Our findings consistently showed that heatwaves damaged male reproductive potential, but not female. After a 42oC heatwave, male reproductive performance (including sperm competitiveness) halved, while female offspring output remained unchanged. Following a second heatwave, males became almost completely sterile. Although female offspring production was unaffected per se, we found that inseminated sperm within the female tract storage sites were vulnerable and damaged by heatwave conditions, reducing a female’s subsequent fertility by a third.
Further in vivo and in vitro measures confirmed that the decline in male reproductive performance was sperm-specific. Although male mating frequency decreased following a heatwave, males still mated at a rate that we know is normally sufficient to give females full fertility, and all matings resulted in some sperm transfer. However, egg laying and hatch rate following mating with heatwave-exposed males were greatly reduced. The number of sperm ejaculated within each spermatophore decreased by 75% following male heatwave exposure and, of these fewer sperm inseminated, less than one third were still alive. Finally, in vivo measures within the female using males from a strain modified to carry green fluorescence in their sperm chromatin (GFP beetles generously provided by colleagues at Syracuse University), revealed that heatwave exposure limited sperm migration in the female tract and entry into the fertilization set. The female reproductive tracts illustrated here show one following a normal mating, and the other (on the right) after the female has mated with a male previously exposed to a heatwave.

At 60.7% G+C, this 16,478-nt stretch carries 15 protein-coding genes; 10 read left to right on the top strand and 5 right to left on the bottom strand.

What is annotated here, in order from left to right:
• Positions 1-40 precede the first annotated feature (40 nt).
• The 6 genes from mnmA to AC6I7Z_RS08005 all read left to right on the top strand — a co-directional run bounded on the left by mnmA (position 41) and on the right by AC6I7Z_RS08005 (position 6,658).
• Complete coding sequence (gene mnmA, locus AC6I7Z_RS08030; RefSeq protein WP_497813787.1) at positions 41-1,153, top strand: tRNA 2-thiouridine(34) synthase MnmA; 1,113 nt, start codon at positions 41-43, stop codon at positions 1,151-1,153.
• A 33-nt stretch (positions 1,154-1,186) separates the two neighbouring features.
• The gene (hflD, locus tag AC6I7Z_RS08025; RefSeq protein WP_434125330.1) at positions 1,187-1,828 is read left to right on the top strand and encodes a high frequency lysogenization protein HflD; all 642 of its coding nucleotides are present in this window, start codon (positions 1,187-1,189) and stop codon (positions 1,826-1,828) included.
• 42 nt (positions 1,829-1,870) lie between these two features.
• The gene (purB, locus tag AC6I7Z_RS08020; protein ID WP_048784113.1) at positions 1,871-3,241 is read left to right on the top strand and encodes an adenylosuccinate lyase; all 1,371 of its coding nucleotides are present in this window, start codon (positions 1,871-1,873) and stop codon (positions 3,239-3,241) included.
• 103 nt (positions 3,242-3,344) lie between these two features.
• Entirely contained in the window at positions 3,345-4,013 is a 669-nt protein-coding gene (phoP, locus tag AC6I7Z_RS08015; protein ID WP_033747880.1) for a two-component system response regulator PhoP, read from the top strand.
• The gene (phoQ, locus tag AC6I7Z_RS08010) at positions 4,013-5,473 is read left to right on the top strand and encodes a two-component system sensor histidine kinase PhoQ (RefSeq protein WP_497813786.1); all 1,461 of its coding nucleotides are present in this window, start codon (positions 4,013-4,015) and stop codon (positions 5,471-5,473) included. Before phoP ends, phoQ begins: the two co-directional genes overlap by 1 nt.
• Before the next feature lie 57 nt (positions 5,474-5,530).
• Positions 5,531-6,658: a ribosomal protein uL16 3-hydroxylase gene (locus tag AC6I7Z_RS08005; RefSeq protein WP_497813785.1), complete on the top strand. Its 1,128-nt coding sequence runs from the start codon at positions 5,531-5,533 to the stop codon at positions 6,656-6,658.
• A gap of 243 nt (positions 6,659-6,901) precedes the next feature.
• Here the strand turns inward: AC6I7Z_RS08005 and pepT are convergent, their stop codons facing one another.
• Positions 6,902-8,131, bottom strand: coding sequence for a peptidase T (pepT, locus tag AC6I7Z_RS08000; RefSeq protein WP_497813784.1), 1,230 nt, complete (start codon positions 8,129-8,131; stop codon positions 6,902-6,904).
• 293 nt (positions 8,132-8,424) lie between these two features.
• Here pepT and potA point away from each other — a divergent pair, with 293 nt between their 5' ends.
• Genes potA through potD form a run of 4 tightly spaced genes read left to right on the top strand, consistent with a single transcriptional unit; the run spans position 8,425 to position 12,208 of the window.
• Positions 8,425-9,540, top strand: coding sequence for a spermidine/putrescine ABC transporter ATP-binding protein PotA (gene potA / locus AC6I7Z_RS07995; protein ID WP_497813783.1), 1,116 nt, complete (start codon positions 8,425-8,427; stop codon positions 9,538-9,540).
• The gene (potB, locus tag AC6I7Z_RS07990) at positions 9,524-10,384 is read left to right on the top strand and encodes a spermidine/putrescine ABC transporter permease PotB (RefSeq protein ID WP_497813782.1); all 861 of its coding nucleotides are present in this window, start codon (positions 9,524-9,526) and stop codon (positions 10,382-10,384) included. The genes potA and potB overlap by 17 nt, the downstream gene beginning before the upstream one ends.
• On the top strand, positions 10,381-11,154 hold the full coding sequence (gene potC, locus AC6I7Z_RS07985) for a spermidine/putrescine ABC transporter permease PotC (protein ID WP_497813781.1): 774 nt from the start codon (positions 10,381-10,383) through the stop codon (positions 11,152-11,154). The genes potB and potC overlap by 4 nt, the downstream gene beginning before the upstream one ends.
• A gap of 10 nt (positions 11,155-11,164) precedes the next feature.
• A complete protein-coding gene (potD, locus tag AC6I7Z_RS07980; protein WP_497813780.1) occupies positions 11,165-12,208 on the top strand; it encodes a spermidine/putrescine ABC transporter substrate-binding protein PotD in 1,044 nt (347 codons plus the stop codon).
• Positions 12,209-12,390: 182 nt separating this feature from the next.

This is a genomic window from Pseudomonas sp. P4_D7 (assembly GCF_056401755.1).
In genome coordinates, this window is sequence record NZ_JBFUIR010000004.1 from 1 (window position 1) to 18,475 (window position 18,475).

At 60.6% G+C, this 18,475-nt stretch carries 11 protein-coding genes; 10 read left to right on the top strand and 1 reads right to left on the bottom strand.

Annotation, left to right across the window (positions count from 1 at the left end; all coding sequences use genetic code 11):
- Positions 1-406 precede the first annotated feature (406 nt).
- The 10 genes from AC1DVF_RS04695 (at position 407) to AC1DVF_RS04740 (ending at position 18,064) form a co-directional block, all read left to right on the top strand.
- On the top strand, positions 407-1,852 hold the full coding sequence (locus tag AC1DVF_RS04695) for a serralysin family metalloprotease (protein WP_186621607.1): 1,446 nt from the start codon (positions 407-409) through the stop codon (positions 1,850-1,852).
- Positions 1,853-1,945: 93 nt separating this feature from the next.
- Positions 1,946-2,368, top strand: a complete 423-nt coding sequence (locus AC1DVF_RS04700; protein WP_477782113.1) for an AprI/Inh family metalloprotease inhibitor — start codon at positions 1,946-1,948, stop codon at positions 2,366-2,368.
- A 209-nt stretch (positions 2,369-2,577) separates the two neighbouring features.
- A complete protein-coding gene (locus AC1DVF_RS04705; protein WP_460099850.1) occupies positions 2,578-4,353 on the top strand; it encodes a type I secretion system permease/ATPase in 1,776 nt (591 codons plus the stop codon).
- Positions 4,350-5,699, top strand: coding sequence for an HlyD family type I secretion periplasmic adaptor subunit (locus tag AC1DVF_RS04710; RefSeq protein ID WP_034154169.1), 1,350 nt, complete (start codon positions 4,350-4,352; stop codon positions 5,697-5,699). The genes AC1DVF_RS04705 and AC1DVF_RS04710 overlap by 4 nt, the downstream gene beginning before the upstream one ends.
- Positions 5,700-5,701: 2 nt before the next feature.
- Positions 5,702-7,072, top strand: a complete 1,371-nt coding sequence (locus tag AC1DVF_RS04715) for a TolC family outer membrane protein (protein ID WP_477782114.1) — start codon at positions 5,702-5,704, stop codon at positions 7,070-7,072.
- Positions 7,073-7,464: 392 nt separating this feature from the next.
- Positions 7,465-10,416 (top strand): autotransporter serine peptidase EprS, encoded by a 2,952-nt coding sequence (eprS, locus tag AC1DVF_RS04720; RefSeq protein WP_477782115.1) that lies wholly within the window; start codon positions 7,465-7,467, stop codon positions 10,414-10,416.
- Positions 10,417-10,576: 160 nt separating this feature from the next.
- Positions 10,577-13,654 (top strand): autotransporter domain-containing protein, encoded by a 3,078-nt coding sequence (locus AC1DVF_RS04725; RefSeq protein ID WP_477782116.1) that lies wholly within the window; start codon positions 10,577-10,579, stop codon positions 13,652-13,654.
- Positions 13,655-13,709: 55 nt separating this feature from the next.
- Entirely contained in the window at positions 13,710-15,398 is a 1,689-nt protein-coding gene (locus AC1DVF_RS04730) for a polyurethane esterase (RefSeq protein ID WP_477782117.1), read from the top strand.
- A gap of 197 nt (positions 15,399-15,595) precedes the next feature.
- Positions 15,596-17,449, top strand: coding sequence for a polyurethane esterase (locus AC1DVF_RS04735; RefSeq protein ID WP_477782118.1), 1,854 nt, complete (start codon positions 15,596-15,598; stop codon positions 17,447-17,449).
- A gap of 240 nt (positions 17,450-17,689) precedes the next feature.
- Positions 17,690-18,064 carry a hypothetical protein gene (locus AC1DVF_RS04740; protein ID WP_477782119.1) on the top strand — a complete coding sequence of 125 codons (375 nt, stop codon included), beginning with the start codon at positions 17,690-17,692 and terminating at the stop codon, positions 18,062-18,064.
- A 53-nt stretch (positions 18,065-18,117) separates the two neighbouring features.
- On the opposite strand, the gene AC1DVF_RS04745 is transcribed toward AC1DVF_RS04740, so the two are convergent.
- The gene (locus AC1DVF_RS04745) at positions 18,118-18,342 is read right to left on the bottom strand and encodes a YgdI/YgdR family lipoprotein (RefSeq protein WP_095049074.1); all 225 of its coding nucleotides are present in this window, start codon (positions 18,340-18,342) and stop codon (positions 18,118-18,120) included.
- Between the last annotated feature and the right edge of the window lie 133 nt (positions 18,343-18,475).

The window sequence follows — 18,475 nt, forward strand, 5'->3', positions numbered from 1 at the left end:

We therefore found detailed evidence for how experimental heatwaves damage sperm function and fertility in an ectotherm system. However, on top of these direct impacts on reproductive output, we also found some unexpected transgenerational effects. Offspring from fathers – or sperm stored in females – that had previously experienced heatwaves, showed reductions in lifespan by about 20%. And sons whose fathers – or fertilizing sperm - had experienced heatwaves, also showed lower reproductive ability, achieving fewer matings and paternity when given access to receptive females, compared with non-heatwaved fathers or sperm.